-It's a show.-Mm.

And the people in the showhappen to be black.

-Right. -Do you consciouslydo that in a story,

or is thatjust something that happens

when you tell a story well?

Um, yeah, I mean, I thinkthere's a universality

in the specifics.

So, you know,I love Korean films,

I love Iranian films,I love Israeli television,

-Yeah. -I love, you know,all kinds of things that I love.

I'm sure there's somethingin South Africa

I would love if I saw it.

-Well, our parliament, yeah,definitely. -Um, yeah, yeah,

-something great.-(laughter)

That was weird.

Oh, but, uh--that was really kind of gross.

-But, um...-(laughter)

but, um, but yeah,and so I think that there's

something beautifulin the specificity,

but when you're watchingsomething so closely

at a specific point, you know,in some way it kind of morphs

into your own experience,you know,

some kind of universal themesthat we all can hold onto.

-Yes. -So yeah, you know, peoplethink I was just born with Selma

but I actuallyhad made films before then,

and all those films-- I Will Follow,

and Middle of Nowhere-- were about just stories

where black peoplewere centered.

It wasn't necessarilyabout their blackness.

-Yes.-Yeah. So...

It is funny how, like you said

the stories in their specificityspeak to something larger.

-Mm-hmm. -Becausein the show Queen Sugar,

I think one of the brothers...

-uh, is a man who has justcome out of prison, -Mm-hmm.

and he struggles, he strugglesgetting to grips with real life.

-Yeah.-And I also happen to see,

um, the documentary made, The 13th,

-Mm-hmm. Mm-hmm. -whichis really speaking to that.

Just like the ideaof how America's system

unfortunatelyhas almost been created

to keep peoplefrom reintegrating with society

once they've come out of prison.

That was anotherpowerful story again.

You have so many choices,so many things to do--

why choose that story to tell?

Yeah, I mean, the issue ofincarceration and the way that

we treat, um, um, the "criminal"in this country--

who-who's the criminal,who's not, what do we regard

as a crime,what do we let pass--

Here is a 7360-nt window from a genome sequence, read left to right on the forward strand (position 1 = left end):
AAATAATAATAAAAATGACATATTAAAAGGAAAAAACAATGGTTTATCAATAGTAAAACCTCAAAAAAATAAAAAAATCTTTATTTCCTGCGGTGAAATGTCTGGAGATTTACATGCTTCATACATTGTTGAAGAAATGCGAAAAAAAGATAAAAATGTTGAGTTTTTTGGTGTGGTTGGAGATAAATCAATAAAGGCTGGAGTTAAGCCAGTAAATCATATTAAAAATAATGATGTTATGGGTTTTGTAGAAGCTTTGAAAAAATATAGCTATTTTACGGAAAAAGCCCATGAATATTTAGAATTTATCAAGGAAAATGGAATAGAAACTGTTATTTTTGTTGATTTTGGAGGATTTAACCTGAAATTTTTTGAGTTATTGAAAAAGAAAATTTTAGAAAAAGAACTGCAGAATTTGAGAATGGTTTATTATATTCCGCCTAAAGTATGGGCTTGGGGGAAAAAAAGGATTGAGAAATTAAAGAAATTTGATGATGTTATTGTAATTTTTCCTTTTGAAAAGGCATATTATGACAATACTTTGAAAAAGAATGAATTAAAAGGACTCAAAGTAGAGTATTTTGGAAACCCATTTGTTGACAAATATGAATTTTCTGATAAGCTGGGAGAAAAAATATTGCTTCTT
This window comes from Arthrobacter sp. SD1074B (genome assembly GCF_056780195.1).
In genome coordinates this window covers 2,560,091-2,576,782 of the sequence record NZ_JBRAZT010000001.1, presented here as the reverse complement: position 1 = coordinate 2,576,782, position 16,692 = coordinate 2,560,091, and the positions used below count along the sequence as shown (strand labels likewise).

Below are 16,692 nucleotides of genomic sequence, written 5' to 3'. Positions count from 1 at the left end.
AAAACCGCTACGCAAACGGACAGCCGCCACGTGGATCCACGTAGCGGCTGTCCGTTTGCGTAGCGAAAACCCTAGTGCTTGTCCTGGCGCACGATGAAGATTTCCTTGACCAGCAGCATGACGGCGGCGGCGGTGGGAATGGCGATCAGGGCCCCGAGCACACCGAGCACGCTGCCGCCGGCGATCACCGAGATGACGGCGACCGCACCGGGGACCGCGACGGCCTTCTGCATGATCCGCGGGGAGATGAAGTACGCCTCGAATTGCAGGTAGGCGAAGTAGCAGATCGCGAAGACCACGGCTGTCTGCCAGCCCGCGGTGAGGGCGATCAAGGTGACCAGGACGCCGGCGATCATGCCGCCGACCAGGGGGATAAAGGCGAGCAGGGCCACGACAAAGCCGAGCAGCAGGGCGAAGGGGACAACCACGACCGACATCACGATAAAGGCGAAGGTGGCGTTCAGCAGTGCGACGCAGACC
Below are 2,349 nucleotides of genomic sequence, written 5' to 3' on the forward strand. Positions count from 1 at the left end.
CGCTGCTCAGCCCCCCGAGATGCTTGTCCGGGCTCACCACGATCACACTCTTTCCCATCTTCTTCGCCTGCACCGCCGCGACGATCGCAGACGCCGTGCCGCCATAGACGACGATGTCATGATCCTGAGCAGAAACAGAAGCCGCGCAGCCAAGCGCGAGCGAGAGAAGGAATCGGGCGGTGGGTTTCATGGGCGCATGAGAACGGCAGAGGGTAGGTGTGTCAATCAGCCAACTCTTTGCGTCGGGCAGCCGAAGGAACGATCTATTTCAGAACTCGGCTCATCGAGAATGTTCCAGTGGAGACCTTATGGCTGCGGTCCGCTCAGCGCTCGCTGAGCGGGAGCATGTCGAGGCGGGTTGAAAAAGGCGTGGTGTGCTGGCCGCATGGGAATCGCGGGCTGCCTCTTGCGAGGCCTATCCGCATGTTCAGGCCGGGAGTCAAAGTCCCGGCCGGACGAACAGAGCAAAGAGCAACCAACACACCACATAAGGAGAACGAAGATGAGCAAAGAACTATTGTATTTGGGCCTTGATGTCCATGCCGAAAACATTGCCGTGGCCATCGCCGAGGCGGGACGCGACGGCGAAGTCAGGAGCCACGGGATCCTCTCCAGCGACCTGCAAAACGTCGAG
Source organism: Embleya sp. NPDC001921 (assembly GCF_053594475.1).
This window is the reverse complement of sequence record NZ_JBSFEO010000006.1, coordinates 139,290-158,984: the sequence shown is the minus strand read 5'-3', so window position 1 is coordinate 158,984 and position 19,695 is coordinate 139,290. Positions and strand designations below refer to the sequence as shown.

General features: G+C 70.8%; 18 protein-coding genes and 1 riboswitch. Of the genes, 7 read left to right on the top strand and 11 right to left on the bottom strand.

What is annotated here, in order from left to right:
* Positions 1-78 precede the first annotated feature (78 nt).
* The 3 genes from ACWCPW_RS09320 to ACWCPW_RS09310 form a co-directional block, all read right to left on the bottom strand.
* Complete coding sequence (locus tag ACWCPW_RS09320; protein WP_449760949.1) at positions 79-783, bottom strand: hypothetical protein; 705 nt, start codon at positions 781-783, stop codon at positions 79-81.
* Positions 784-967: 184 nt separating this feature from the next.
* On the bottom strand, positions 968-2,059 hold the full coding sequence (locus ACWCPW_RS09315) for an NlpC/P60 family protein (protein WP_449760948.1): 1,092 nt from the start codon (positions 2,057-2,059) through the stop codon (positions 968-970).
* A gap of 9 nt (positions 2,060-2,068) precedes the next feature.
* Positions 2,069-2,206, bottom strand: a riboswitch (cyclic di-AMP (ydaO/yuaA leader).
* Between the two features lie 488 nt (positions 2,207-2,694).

is something that'salways fascinated with...

fascinated me. So in the...

in Queen Suga we have acharacter, Ralph Angel Bordelon,

this formerly incarcerated man.

And so much in it is about,uh, inviting Americans

to kind of chronicleand get to know someone

who's formerly incarcerated.And really see

how we make these folkssecond-class citizens

in this country. Can't vote,can't apply for student loans,

have to check a boxto get a job.

I mean, it's... You've paidyour "debt to society"--

um, at what pointare you free of it?

And so The 13th, which isa doc... a feature documentary

that I-I, um,created with Netflix

comes out in October,

delves into ita much more, um, a-a way

that gives youmuch more historical

and-and cultural contextfor this idea.

Not just about what happensto formerly incarcerated people

but how prisonseven have come to exist.

It's-it's a...it's a powerful story,

because one of the mostimportant things I've realized

is for a lot of peopleout there, when tackling

issues of today,they struggle, because they go,

"Yeah, but I-I don't knowwhat you mean when you say

"'the system'-- what doesthat mean? I'm not-I'm not

"the system,I don't believe that criminals

"shouldn't have a chance.I don't believe

"that black peopleare in any way hindered,

"I don't even believe in thesystem. What do you mean,

the prison population isdesigned to be more black?"

And when you watch that story

-it really comes across. -The 13th?

-Yeah. Good. -Yeah, when youwatch The 13th it...

just, the whole ideareally comes through.

What's the most important thingyou're doing

when creating a film--whether it be a documentary,

whether it be even a TV series--

what's the one thing you'retrying to do when you make it?

Gosh, what a-what a toughquestion, thanks.

This is supposed to besoftballs. Okay. Uh... -(laughs)

I don't know.

Um, I'm just trying to givea piece of myself, you know?

I don't take director for hireprojects, which just, you know--

here's a script and a checkand go make it.

Just really things that aredeeply felt. You know,

I feel like we all havea short amount of time here.

Um, but that time can be longif what you do here resonates.

Whether it's just, you know,being good to your family and

friends, whether it's creatingsomething that's remembered.

Um, so I'm just tryingto put a piece of myself in it,

whatever it is, and that's mygoal with everything I do.

-It's a goal that you'reachieving every day. -Yeah.

-Thank you so much for beinghere. -Yeah, thank you.

(cheering, applause)